The author dips into the sexuality issues on page 133, asserting that the blending together of masculine and feminine attributes within Berrie’s characters offers “yet another example” of how powerful “but unconscious” the hold on maternal feminine is. Yes, Peter’s charm is in large part based on his “prepubescent asexuality” but the way Hook is presented casts a shadowy set of images that mix masculine and feminine qualities, Yeoman asserts. For example, Hook’s style of dress reminds the author of King Charles II, whose court “was renowned for its permissive admixture of effeminacy, sexual license and perversity” (Yeoman, p. 133). Hook is both elegant and sinister, Yeoman writes, and he has features of the devil and yet his eyes are “of the blue of the forget-me-not”; he pretends to be impervious to emotional change, yet he “swipes an errant tear from his eye with a flourish of his iron claw,” Yeoman continues (p. 133).

Continuing her psychological analysis of the play, Yeoman (p. 135) explains that the crocodile signifies “the dual nature of humankind”; it reflects ancient worlds that existed long before recorded history, and also is seen as having “a nearness to the origins and source of life” (p. 135). And so for Hook, to be eaten by the crocodile reflects in the story an “irreversible defeat by process (time) and a final descent into hell, into the maternal matrix,” the author posits (p. 135). She suggests that Hook’s “horror of death” shows readers the “fragmentation of identity” and “resistance against regression” (p. 135).

The real bottom line as to why Berrie created this iconic fictional work, according to Yeoman (p. 149), is connected to the fact that his own boyhood lacked security and “solace.” His own childhood was based largely on fantasy, Yeoman asserts, and hence the Davies family filled his desire for a family right out of a storybook. Moreover, the author explains on page 151, “Play and fantasy lead us into the future because they make us creators” and they also “legitimize” our own reconstruction and “re-creation” of the world we live in. Creating fantasy, as Berrie did so brilliantly, makes us “gods for an hour or a day”; and in addition, by making our own fantasy, we are creating an unlimited vision of a world of our own making that is, Yeoman writes, “is secret and therefore save” (p. 151).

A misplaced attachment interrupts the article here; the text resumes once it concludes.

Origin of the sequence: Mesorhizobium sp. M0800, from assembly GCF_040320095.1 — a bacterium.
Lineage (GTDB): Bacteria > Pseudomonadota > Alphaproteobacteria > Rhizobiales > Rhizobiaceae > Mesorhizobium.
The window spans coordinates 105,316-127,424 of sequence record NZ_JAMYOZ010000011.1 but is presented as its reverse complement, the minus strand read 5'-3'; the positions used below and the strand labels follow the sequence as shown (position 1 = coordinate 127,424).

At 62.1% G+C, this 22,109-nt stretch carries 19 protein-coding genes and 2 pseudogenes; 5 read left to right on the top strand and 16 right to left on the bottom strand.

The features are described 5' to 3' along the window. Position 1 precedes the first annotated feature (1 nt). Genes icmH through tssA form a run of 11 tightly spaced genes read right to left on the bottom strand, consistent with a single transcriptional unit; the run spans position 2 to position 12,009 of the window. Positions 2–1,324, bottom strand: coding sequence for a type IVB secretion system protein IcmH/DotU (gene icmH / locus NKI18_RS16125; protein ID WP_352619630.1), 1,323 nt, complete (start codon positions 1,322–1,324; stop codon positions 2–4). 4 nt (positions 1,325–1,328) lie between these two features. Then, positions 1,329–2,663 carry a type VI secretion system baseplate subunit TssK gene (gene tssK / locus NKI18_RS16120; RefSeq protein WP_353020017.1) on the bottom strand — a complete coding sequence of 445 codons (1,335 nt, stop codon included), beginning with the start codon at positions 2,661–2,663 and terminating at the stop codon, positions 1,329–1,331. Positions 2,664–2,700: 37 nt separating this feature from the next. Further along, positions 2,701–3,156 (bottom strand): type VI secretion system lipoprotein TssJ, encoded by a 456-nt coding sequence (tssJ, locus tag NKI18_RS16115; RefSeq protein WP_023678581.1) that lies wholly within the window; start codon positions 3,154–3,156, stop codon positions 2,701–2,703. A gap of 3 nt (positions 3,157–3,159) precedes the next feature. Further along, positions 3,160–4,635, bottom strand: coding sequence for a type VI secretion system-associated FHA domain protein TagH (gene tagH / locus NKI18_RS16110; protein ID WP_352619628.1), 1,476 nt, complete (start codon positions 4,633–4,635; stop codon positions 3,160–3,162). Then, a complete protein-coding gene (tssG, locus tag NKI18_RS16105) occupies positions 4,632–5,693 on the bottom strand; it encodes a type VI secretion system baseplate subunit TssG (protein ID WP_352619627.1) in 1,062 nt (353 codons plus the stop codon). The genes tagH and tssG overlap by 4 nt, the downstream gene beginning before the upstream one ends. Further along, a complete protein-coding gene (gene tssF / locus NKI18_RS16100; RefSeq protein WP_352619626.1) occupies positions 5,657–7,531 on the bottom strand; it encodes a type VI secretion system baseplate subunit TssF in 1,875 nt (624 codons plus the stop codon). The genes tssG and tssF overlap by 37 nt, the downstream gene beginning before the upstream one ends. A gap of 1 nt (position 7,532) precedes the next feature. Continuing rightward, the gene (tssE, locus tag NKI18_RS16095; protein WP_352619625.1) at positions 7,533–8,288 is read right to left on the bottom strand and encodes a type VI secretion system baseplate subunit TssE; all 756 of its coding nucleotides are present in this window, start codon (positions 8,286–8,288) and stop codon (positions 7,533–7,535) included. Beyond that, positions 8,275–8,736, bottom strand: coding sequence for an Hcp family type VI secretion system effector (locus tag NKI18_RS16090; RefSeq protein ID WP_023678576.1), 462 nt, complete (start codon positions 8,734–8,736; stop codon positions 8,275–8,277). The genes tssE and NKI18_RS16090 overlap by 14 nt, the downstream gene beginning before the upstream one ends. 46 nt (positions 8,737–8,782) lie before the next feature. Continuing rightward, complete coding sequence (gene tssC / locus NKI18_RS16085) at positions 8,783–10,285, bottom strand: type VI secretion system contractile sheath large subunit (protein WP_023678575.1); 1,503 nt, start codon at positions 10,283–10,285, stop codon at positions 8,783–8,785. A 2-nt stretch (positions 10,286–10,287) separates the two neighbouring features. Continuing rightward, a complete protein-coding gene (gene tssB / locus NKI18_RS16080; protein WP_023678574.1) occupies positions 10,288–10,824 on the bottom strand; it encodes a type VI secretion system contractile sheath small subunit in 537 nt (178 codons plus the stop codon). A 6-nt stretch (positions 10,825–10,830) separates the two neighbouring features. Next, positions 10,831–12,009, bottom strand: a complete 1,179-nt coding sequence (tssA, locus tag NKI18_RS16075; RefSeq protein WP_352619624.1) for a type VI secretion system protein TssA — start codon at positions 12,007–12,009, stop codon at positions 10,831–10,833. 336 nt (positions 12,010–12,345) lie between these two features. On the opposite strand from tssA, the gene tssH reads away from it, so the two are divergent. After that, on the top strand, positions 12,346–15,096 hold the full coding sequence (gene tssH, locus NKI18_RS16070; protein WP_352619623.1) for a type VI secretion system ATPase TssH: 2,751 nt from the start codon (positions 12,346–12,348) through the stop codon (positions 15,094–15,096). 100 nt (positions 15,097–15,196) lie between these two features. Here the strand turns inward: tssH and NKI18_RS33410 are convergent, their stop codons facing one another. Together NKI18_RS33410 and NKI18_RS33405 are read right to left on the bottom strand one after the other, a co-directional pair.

There are no deep psychological investigations in the Peter Pan illustrated book by Young Classics, adapted by Michael Johnstone. In fact this is the classic children’s version of the story. And interestingly, in the two pages prior to the start of the story, readers are given a brief biography of Berrie and more than that, a map of the gardens in London near where Berrie grew up. The Kensington Gardens in London are connected to Kensington Palace, where Princess Diana lived prior to her untimely, tragic death. Berrie, as a boy, fantasized that there were fairies and runaway children hidden in Kensington Gardens; he visited the gardens often but he wasn’t alone because many others enjoyed walks through the gardens, including nannies that took their children to the gardens to play.

The book has a beautiful illustration (made by Barrie) of the Kensington Gardens, with his own fictional venues prominently displayed. There is the Fairies’ Winter Palace, the Bird’s Island, the Fairies’ Basin and, of course, X marks the spot where “Peter Pan landed” (Johnstone, 1998, pp. 6-7). The publisher of the Young Classics book, Dorling Kindersley Limited, and since Berrie had donated his copyright to the Great Ormond Street Children’s Hospital in 1929, a royalty (not specified as to how much) is sent to the hospital from the sale of this book.

Still on the subject of Berrie’s youth, Sydney Blow has written the Foreword in Barrie’s book, When Wendy Grew Up: An Afterthought, and Blow describes Berrie’s childhood experiences in a way that links seamlessly in some passages with the story of Peter Pan. Blow notes that at the age of seven, Barrie suffered and grieved because his older brother (David, nearly 14 years old) was killed in a skating accident. “The bond of sorrow” brought James and his mother closer together than they had been, and part of that bonding included the two reading books to one another, Blow explains (Blow, 1957, p. 2).